Chelsea defender David Luiz has been at the heart of speculation throughout this summer. He has been linked with a move to several European heavyweights such as PSG, Bayern Munich and Barcelona, while it was reported that manager Jose Mourinho harbours concerns over Luiz’ defensive capabilities and might look to cash in on the Brazilian, while he’s in demand.
Barcelona are still leading the chase to sign Luiz and despite seeing their initial offer rebuffed, the Catalan giants are looking to lodge yet another bid with a view to getting closer to Chelsea’s valuation of the player.
In theory, the 26-year-old should be an ideal fit for Barcelona. In recent years, we have seen the Catalan giants have been reluctant to buy a proper centre-back rather have converted central midfielders in the mould of centre-halves/defenders like Javier Mascherano, Alex Song and Sergio Busquets.
Modern football in terms of tactics has evolved with leaps and bounds. It might seem strange that two different positions have been converged so effectively, but that’s how the paradigm of modern football works – it focuses on ball retention and demands defenders and midfielders possessing excellent technical abilities.
Further, there is an acute need of ball playing defenders these days. Since, football has become more technical and clever passing is the order of the day, we don’t see defenders jostling out in aerial duels too much these days than focusing more on winning balls on ground.
Luiz is the perfect example of a typical ball playing defender. His defensive abilities were a suspect when he joined Chelsea couple of seasons back, but he has improved a lot and has adjusted himself brilliantly.
Since Barcelona’s game is entirely based on the philosophy of tiki-taka, which simply relies on good passing abilities from various outfield players, in order to keep possession, a ball playing defender would have added enough value to their system.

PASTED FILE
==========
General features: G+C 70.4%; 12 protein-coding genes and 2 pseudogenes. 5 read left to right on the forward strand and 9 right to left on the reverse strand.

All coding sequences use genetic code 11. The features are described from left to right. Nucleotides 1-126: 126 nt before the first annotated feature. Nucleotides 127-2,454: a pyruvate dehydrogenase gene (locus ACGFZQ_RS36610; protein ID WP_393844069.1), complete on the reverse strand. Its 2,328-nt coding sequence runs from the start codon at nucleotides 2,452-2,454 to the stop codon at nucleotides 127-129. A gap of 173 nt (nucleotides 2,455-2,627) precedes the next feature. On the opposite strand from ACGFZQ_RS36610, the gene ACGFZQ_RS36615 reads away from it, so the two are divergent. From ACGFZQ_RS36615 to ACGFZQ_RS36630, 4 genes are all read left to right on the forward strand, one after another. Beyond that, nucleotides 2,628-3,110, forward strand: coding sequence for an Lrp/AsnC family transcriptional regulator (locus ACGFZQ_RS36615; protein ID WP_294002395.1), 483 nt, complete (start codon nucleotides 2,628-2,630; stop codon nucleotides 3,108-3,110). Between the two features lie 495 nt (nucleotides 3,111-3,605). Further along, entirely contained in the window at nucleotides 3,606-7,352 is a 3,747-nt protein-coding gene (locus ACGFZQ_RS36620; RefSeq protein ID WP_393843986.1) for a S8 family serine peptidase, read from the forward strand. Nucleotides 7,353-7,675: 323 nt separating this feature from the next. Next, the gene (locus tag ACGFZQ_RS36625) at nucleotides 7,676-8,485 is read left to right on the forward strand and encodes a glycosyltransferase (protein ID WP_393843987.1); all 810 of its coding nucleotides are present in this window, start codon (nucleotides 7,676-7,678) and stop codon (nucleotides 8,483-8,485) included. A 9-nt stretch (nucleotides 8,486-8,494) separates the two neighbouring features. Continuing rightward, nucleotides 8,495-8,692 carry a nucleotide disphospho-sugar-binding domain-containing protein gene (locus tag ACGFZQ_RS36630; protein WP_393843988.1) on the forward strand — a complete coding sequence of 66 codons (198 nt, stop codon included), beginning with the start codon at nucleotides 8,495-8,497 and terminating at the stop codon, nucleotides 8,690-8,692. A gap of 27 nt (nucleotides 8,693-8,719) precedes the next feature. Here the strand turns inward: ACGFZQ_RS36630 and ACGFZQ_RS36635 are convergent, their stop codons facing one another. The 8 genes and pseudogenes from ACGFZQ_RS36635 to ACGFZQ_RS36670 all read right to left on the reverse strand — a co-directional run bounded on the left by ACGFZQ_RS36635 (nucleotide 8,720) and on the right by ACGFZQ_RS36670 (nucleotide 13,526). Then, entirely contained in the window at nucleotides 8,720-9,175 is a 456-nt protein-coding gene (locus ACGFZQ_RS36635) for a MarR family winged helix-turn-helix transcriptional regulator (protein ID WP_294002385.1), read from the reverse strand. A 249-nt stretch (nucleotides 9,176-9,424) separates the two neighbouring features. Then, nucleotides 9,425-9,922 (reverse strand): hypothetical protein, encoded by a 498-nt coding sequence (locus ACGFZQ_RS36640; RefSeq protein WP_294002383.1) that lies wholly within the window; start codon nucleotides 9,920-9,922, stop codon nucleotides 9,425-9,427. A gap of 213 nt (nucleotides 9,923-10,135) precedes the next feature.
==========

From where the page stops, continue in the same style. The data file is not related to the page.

Last season, Rafael Benitez used him as a central midfielder alongside John Obi Mikel. The system worked, as Luiz provided perfect balance with his energy as contrast to Mikel’s steady positioning. The implications of Luiz playing higher up the pitch under Rafa were far from tactical. Lack of able defensive players in the side, forced Benitez to try out Luiz in that position due to his excellent passing range and bags of energy, coupled with his attacking threat.
Many suggest that centre-back is probably not the best position for Luiz and that he should be mainly used as a defensive midfielder. But, Luiz at best can be a back-up in midfield, as Michael Cox notes “Luiz’s positional switch is different, but the point remains — he’s an attacking threat from centre-back precisely because he comes from a position the opposition don’t expect.”
This is one area where he needs to curb his natural instinct a bit in order to excel under Jose Mourinho. The Portuguese doesn’t discourage his defenders to join the attack. He simply wants his defenders, if they are ball playing defenders like Ricardo Carvalho, Sergio Ramos, to understand when the right time to go for attack is.
Luiz is a highly gifted player and he has the potential to be a world class defender in coming years. Chelsea value him highly, so much so that there have been reports towards the end of last season that the club are considering him as the next Chelsea captain. He probably will be a natural fit at Barcelona, but he can also achieve all the glories and success with Chelsea as well with slight improvisations and adjustments to his game.